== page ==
Determinants of AFDC Caseload Growth. 2. Labor Market and Economic Factors

07/01/1997

Nearly all models of AFDC participation include measures of labor market conditions as explanatory variables (Exhibit 2.3). The most commonly used measure is the unemployment rate. Many models include both current and lagged values of the unemployment rate in their specifications. Other variables intended to capture labor market conditions that were used instead of the unemployment rate include: the number of unemployment insurance claims filed, employment rates of females or in female-dominated industries, and employment gap measures (the difference between current and full employment).

In addition to the unemployment rate, models frequently include a measure of earnings. These range from overall average earnings for females within a specified age/education group (males, in UP models), to average wages in specific industries. Wage data for the retail trade industry or for "predominantly female" industries were used in some Basic models, while manufacturing wages were used in some UP models as well as in one Basic model (Cromwell et al., 1986). Many researchers have found that both the unemployment rate, or some other employment measure, and an earnings variable have statistically significant coefficients -- experience that suggests there is room for both types of measures in our models.

Availability of accurate data at the state level and by quarter is a key issue. The unemployment rate is available at this level and is generally considered to be of high quality. It is our understanding that the Bureau of Labor Statistics (BLS) collects state-level earnings data by industry on a monthly basis, but does not tabulate it at the state level other than annually. The state-level monthly or quarterly earnings data used in some models evidently come from special tabulations of BLS data. We are investigating the feasibility of having BLS prepare special tabulations for this project.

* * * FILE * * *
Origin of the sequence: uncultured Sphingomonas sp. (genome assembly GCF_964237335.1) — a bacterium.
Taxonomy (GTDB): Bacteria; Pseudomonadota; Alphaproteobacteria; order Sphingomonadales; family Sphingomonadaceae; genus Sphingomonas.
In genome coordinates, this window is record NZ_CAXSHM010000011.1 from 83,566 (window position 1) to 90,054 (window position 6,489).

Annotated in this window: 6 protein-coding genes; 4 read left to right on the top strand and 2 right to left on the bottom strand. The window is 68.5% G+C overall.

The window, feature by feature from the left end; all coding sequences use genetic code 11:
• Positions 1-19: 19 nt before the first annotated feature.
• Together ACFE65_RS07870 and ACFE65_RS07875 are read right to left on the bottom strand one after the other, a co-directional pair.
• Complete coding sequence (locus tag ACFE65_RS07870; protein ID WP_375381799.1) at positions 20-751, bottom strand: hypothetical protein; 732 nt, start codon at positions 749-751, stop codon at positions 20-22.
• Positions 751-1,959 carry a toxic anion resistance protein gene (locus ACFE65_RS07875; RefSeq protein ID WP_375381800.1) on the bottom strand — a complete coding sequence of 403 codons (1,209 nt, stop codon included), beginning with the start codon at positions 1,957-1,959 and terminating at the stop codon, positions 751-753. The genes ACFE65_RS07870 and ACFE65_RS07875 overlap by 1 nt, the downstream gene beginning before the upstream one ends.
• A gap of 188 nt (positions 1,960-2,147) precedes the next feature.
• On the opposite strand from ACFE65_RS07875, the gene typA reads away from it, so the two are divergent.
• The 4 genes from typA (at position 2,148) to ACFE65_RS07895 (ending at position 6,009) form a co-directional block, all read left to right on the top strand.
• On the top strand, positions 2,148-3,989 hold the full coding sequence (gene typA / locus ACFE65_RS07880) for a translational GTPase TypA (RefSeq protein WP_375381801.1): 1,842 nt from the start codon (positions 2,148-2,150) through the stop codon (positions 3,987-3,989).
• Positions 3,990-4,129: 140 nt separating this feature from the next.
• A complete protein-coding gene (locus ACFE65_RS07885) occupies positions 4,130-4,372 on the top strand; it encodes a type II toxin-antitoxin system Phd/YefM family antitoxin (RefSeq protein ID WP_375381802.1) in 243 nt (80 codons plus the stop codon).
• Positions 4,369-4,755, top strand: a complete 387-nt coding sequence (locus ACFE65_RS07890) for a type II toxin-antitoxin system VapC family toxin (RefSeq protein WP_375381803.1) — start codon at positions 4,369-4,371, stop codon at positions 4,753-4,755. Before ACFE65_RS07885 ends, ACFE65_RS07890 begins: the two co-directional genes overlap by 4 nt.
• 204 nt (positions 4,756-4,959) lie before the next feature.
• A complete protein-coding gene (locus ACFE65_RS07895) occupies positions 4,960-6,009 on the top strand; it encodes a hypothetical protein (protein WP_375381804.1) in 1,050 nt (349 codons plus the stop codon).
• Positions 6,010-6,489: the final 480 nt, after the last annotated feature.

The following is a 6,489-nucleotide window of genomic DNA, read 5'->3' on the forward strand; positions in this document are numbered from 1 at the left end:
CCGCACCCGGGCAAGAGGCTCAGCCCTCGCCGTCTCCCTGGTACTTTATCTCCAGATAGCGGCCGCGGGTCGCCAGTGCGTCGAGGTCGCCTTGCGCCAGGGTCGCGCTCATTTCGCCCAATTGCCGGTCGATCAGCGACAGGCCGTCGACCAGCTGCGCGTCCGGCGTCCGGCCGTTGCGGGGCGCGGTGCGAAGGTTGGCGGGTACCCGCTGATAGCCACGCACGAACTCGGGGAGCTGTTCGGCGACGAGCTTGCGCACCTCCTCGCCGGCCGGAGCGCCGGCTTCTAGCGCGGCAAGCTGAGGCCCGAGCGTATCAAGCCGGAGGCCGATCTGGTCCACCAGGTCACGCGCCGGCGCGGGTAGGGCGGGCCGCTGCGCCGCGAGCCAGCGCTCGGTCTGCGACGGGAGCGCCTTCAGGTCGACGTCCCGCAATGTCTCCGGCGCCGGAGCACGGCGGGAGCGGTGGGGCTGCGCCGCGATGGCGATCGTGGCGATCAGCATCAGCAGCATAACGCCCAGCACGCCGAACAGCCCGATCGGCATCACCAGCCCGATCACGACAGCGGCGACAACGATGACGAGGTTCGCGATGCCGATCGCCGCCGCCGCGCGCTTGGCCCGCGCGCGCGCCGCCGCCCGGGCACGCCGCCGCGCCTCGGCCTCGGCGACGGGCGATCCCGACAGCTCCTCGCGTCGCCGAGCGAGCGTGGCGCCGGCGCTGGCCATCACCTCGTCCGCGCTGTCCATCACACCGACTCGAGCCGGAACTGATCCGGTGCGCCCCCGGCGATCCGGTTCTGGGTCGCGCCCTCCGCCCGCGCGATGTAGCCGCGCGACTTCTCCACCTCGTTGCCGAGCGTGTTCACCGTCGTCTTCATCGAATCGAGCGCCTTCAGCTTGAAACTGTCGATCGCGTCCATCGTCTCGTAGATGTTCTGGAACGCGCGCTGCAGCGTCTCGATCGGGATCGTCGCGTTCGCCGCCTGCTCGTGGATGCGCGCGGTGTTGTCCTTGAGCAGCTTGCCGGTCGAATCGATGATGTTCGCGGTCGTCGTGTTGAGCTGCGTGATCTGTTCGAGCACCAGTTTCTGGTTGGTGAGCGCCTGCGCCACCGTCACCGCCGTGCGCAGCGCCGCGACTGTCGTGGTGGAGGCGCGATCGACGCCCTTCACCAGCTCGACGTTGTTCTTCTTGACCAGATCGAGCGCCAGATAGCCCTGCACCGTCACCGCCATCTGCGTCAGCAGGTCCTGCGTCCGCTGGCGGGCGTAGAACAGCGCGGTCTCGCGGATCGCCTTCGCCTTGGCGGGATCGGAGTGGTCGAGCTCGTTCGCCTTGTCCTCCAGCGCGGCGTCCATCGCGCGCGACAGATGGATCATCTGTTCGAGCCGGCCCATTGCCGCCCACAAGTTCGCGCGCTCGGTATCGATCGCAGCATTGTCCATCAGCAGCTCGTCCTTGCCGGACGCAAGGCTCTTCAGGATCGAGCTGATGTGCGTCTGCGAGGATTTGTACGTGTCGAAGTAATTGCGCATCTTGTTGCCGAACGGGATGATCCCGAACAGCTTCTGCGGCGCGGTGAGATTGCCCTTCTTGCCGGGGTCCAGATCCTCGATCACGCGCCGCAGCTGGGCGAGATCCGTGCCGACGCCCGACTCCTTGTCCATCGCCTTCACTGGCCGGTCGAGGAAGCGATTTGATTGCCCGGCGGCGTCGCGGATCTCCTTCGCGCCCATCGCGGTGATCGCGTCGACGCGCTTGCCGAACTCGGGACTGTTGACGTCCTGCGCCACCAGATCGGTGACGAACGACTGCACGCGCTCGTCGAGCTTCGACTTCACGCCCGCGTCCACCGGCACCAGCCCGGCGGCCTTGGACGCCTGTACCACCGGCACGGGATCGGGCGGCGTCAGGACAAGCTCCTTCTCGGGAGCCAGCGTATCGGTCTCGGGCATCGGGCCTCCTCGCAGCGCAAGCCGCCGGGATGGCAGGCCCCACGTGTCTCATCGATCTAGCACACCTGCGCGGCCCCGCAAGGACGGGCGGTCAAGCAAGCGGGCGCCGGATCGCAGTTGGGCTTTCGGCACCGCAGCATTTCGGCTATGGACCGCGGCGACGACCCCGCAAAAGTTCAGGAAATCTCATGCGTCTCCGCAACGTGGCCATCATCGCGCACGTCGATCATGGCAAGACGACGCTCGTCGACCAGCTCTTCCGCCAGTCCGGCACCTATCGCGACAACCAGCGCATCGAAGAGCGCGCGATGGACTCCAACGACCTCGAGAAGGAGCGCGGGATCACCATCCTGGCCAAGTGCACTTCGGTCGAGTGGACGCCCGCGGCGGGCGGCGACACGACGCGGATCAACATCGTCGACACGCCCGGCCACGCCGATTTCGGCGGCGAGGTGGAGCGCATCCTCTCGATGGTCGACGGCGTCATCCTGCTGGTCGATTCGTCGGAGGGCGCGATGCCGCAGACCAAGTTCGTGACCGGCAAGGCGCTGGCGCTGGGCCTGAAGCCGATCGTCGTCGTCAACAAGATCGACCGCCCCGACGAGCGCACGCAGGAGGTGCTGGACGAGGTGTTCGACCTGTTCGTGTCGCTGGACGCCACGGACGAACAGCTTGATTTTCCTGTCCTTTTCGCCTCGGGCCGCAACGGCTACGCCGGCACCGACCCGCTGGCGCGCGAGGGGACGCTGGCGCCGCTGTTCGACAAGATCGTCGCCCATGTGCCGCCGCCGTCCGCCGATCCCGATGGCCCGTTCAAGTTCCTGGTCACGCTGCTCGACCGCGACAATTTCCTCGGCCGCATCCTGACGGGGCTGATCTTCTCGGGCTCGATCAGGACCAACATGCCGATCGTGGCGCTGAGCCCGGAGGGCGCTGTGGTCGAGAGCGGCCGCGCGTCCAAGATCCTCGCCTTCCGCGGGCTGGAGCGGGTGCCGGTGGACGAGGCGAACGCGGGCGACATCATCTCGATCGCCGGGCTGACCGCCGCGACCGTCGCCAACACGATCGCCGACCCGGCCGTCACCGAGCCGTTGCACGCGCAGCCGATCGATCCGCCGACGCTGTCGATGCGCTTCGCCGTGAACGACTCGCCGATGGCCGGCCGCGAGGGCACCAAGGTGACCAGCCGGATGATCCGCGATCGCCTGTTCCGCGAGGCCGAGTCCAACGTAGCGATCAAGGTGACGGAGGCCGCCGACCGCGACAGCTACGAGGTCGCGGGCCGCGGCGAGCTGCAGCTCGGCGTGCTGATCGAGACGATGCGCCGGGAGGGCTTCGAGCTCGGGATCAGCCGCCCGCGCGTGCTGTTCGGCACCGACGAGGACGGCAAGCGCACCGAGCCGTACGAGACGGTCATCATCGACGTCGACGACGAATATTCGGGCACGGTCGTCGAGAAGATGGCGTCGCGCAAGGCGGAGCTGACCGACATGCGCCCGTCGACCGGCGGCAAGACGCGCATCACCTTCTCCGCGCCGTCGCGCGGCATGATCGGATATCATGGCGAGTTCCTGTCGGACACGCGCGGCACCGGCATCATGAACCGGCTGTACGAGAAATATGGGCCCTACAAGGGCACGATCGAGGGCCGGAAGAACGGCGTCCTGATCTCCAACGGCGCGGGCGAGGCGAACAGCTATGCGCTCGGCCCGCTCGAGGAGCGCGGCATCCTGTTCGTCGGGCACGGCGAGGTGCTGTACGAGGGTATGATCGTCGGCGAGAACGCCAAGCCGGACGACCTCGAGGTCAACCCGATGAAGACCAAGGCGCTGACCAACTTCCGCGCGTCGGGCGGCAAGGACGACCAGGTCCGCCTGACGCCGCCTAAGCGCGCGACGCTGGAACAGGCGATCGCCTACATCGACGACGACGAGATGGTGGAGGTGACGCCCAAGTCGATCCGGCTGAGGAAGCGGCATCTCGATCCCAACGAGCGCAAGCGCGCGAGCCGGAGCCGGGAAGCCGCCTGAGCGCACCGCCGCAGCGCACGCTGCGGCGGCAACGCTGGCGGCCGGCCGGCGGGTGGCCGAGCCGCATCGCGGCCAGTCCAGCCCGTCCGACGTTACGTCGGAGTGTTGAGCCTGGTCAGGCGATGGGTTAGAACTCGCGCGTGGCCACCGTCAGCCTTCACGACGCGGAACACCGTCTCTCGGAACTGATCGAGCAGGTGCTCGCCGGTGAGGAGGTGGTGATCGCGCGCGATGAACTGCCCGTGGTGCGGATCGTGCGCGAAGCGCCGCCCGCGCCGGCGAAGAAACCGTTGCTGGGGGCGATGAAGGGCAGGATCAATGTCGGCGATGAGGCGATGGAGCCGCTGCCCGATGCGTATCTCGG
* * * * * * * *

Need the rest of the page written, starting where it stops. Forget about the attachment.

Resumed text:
Another issue related to the use of an earnings variable is whether or not earnings should be adjusted to reflect taxes. Only one model has used an after-tax measure of earnings, and in this case, it is used in combination with the AFDC benefit to construct a variable representing the net gain to participating in the AFDC program.(19) Federal tax adjustments, including potentially important Earned Income Tax Credits, can be made fairly simply based on a set of standard assumption about a family. State adjustments are probably not feasible because they vary by state.

A final issue concerns the inclusion of lagged values. CBO (1993) uses the longest lag specification on a labor market variable of any study reviewed -- six quarters in the UP equation only (three quarters in the Basic equation). No other specification uses a lag length of more than one year. Use of pooled data for states makes it feasible to explore longer lag lengths in comparison to what might be feasible using time-series for a single geographic area. This could be important because national time-series data suggest that economic recovery from a recession is followed by very slow declines in program participation. The pooled studies to date, however, have not considered longer lag lengths.

Exhibit 2.3

Economic Variables Used in Previous Studies of AFDC Caseload Growth

Variable Type Description Model(s)
Unemployment Annual, state State unemployment rate Moffitt (1986)
  Annual, state Log of average unemployment rate in state Shroder(1995), recipiency model
  Quarterly, national Current and lagged unemployment rates Grossman (1985)
  Quarterly, state Three month average; seasonally adjusted and unadjusted rates Barnow (1988)
  Quarterly, state Seasonally adjusted unemployment rate Florida
  Quarterly, state The number of unemployed persons, three month average Barnow (1988)
  Quarterly, state Average number of weekly unemployment insurance claims measured in thousands of claims (current and lagged one and two quarters) Garasky (1990)
  Monthly, state New unemployment claims smoothed two months Maryland, AFDC-UP model
  Monthly, state Various lags of unemployment rate Minnesota, Basic and UP models